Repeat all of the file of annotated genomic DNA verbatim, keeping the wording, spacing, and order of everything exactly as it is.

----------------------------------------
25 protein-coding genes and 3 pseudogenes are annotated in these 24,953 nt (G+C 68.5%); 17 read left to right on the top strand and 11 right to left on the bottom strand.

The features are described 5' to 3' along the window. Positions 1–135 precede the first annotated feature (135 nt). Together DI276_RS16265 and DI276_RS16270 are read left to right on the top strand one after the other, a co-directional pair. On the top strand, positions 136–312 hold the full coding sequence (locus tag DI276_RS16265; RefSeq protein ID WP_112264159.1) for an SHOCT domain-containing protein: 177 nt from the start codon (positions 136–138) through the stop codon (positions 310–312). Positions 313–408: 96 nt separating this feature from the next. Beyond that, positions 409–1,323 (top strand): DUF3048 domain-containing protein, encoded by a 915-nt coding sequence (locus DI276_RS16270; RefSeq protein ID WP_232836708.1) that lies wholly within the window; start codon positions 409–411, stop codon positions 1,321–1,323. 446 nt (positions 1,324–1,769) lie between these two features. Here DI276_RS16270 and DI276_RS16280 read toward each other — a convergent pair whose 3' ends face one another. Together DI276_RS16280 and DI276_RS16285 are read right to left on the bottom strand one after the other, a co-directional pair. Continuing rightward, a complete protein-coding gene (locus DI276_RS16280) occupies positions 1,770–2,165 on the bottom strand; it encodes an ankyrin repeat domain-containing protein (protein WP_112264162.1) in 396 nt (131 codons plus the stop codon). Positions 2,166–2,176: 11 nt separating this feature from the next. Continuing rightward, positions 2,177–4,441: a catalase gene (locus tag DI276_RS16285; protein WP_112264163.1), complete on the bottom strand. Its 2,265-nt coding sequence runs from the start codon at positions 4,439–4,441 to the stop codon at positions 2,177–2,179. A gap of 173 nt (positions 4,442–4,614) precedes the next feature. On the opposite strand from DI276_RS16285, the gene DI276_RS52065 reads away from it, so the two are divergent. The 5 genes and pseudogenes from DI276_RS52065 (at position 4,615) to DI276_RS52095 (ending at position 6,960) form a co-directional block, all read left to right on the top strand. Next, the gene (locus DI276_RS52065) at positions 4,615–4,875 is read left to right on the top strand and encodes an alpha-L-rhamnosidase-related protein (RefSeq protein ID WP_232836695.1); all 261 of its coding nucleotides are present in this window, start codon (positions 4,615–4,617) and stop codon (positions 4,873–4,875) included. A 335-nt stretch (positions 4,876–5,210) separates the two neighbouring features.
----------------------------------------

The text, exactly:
25 protein-coding genes and 3 pseudogenes are annotated in these 24,953 nt (G+C 68.5%); 17 read left to right on the top strand and 11 right to left on the bottom strand.

The features are described 5' to 3' along the window. Positions 1–135 precede the first annotated feature (135 nt). Together DI276_RS16265 and DI276_RS16270 are read left to right on the top strand one after the other, a co-directional pair. On the top strand, positions 136–312 hold the full coding sequence (locus tag DI276_RS16265; RefSeq protein ID WP_112264159.1) for an SHOCT domain-containing protein: 177 nt from the start codon (positions 136–138) through the stop codon (positions 310–312). Positions 313–408: 96 nt separating this feature from the next. Beyond that, positions 409–1,323 (top strand): DUF3048 domain-containing protein, encoded by a 915-nt coding sequence (locus DI276_RS16270; RefSeq protein ID WP_232836708.1) that lies wholly within the window; start codon positions 409–411, stop codon positions 1,321–1,323. 446 nt (positions 1,324–1,769) lie between these two features. Here DI276_RS16270 and DI276_RS16280 read toward each other — a convergent pair whose 3' ends face one another. Together DI276_RS16280 and DI276_RS16285 are read right to left on the bottom strand one after the other, a co-directional pair. Continuing rightward, a complete protein-coding gene (locus DI276_RS16280) occupies positions 1,770–2,165 on the bottom strand; it encodes an ankyrin repeat domain-containing protein (protein WP_112264162.1) in 396 nt (131 codons plus the stop codon). Positions 2,166–2,176: 11 nt separating this feature from the next. Continuing rightward, positions 2,177–4,441: a catalase gene (locus tag DI276_RS16285; protein WP_112264163.1), complete on the bottom strand. Its 2,265-nt coding sequence runs from the start codon at positions 4,439–4,441 to the stop codon at positions 2,177–2,179. A gap of 173 nt (positions 4,442–4,614) precedes the next feature. On the opposite strand from DI276_RS16285, the gene DI276_RS52065 reads away from it, so the two are divergent. The 5 genes and pseudogenes from DI276_RS52065 (at position 4,615) to DI276_RS52095 (ending at position 6,960) form a co-directional block, all read left to right on the top strand. Next, the gene (locus DI276_RS52065) at positions 4,615–4,875 is read left to right on the top strand and encodes an alpha-L-rhamnosidase-related protein (RefSeq protein ID WP_232836695.1); all 261 of its coding nucleotides are present in this window, start codon (positions 4,615–4,617) and stop codon (positions 4,873–4,875) included. A 335-nt stretch (positions 4,876–5,210) separates the two neighbouring features.